(Castle Cert. ¶¶ 7-8; Gov't Ex. 1). The
IJ's decision was upheld by the Board of Immigration
Appeals ("BIA") on March 14, 2007, and summarily
affirmed by the Second Circuit on August 12, 2010. (Gov't
Exs. 3, 4). In December 2011, Mr. Ragbir was granted a stay
of removal by the ICE field office in New York City. (Castle
Cert. ¶ 17). That stay was renewed in February 2013,
March 2014, and January 2016. (Pet'n Ex. I).
on March 15, 2012, Mr. Ragbir requested that the BIA reopen
his removal order and adjust his status. The BIA denied that
request on May 15, 2012. (Castle Cert. ¶ 18). On March
4, 2016, the Second Circuit denied Mr. Ragbir's appeal of
that BIA decision. Ragbir v. Lynch, 640 Fed.Appx.
105 (2d Cir. 2016). (See Castle Cert. ¶
was a second prong to Mr. Ragbir's 2012 attack on the
removal order. On November 30, 2012, he filed a petition for
a writ of coram nobis here in the District of New Jersey, the
district of his conviction. (12cv380, ECF No.
That writ provides for a collateral attack on a criminal
conviction for a person who is no longer "in
custody" and therefore cannot seek habeas
30, 2013, I administratively terminated the coram nobis
action without prejudice on consent, to accommodate
settlement discussions that were then underway. (Castle Cert.
¶ 20; 12cv7380, ECF No. 12). On February 12, 2015, Mr.
Ragbir filed an amended petition. (12cv7380, ECF No. 13). Mr.
Ragbir and the U.S. Attorney's Office again consented to
dismiss the petition without prejudice, this time so that Mr.
Ragbir could pursue an application for a presidential pardon.
(Castle Cert. ¶ 22; 12cv7380, ECF No. 30). On February
22, 2017, having received no communication regarding the
disposition of his pardon application, Mr. Ragbir refiled his
petition for coram nobis in this court. (Castle Cert. ¶
23; 17cv1256, ECF No. 1).
coram nobis petition in its current form challenges Mr.
Ragbir's conviction on three main grounds: that the jury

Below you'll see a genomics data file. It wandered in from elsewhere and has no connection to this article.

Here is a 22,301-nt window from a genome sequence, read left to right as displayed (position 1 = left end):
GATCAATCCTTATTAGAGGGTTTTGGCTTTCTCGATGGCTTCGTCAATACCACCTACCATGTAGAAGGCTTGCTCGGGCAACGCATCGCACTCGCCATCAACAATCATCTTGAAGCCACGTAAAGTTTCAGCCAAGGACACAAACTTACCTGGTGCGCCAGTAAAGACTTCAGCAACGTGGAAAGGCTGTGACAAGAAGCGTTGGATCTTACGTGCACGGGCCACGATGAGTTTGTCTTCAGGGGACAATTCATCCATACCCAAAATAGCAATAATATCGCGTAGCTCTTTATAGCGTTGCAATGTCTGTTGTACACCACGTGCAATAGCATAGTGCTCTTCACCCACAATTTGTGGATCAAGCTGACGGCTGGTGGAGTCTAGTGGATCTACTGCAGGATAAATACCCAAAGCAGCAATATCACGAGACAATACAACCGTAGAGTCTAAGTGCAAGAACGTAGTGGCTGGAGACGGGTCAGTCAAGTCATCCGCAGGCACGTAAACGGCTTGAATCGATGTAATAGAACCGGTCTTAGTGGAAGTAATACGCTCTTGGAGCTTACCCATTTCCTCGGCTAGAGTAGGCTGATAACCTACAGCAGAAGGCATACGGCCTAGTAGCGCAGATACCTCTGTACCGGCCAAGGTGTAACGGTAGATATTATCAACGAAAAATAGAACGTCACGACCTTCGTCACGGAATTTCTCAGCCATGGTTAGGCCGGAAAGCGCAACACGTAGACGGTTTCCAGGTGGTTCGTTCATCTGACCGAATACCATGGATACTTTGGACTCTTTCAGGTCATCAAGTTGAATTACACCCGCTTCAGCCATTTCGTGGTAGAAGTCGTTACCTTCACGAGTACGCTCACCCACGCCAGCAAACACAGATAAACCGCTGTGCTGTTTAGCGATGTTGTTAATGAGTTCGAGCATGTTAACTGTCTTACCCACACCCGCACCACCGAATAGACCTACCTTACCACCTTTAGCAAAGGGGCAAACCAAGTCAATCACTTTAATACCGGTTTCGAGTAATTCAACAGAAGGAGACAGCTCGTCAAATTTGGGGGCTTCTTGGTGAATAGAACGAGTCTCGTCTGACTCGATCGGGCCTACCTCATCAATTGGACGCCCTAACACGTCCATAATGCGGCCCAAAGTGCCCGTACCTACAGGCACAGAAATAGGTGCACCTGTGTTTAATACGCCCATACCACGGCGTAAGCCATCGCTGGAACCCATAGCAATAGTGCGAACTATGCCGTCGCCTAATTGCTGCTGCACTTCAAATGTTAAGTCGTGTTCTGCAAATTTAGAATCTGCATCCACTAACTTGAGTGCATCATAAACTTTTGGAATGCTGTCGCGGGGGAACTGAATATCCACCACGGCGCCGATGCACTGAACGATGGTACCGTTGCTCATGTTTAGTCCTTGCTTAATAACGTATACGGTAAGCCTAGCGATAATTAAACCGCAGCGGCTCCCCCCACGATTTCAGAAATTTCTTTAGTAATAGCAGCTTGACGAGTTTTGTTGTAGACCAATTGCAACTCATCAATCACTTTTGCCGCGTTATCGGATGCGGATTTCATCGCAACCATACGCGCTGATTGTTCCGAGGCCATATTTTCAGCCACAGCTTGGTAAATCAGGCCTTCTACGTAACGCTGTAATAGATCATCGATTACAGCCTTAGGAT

instructions included fundamental errors, that his conviction
is based on a no-longer-valid theory of honest services
fraud, and that he was prejudiced by ineffective assistance
of counsel. (Pet'n Br. 11-15). He asks that this court
vacate his conviction or, alternatively, vacate his sentence
and provide him with a Fatico hearing to reevaluate
the dollar loss for sentencing purposes, (17cv1256, ECF No.
before the court is the question of whether I have the
authority to issue a stay of Mr. Ragbir's removal order
pending the resolution of his coram nobis petition. The
Government argues that 8 U.S.C. § 1252(g) prevents a
district court from issuing such a stay. Mr. Ragbir's
removal is currently subject to a temporary stay in the U.S.
District Court for the Southern District of New York, which
may expire as early as March 26, 2018. He faces imminent
deportation when the temporary stay expires. Thus I do not
regard the stay application before me as redundant or moot.
Removability and the Scope of § 1252(g)
Immigration and Nationality Act ("INA"), Congress
has specified classes of aliens who may be removed from the
United States. 8 U.S.C. § 1227. An alien may be
deportable for a number of reasons, including conviction of
an aggravated felony. 8 U.S.C. §§ 1227-28. An
aggravated felony includes "an offense that. . .
involves fraud or deceit in which the loss to the victim
exceeds $10, 000." 8 U.S.C. § 1101(a)(43)(M)(i).
See Nijhawan v. Holder, 557 U.S. 29, 42, 129 S.Ct.
2294, 2303 (2009) (upholding immigration authorities' use
of stipulated Sentencing Guidelines dollar loss amount to
determine whether federal conviction for mail, wire, and bank
fraud constituted an aggravated felony).
deportation of aliens, however, is subject to the Attorney
General's broad discretion. "Federal officials, as
an initial matter, must decide whether it makes sense to
pursue removal at all." Arizona v. United
States, 567 U.S. 387, 396 (2012) (internal citation
omitted). The Attorney General has the discretion to decline
to institute removal proceedings, to terminate proceedings,
or to decline to execute a final order of deportation.
Reno v. American-Arab Anti-Discrimination Comm., 525
U.S. 471, 484 (1999).
This commendable exercise in administrative discretion,
developed without express statutory authorization, originally
was known as nonpriority and is now designated as deferred
action. A case may be selected for deferred action treatment
at any stage of the administrative process. Approval of
deferred action status means that, for the humanitarian
reasons described below, no action will thereafter be taken
to proceed against an apparently deportable alien, even on
grounds normally regarded as aggravated.
Id. at 484 (quoting 6 C. Gordon, S. Mailman, &
S. Yale-Loehr, Immigration Law & Procedure
§ 72.03 [h] (1998)).
development of executive discretion in these matters had the
unintended consequence of "open[ing] the door to
litigation in instances where the [Government] chose
not to exercise it." Id. For instance,
aliens who were not granted deferred action or nonpriority
sometimes maintained that the prosecution of removal
proceedings against them was selective, in that it violated
equal protection or due process through improper reliance on
political considerations, race, religious affiliations, or
political opinions. Id. at 485 (quoting Gordon,
response, Congress enacted (inter alia) 8 U.S.C.
§ 1252(g) to limit the courts' jurisdiction to hear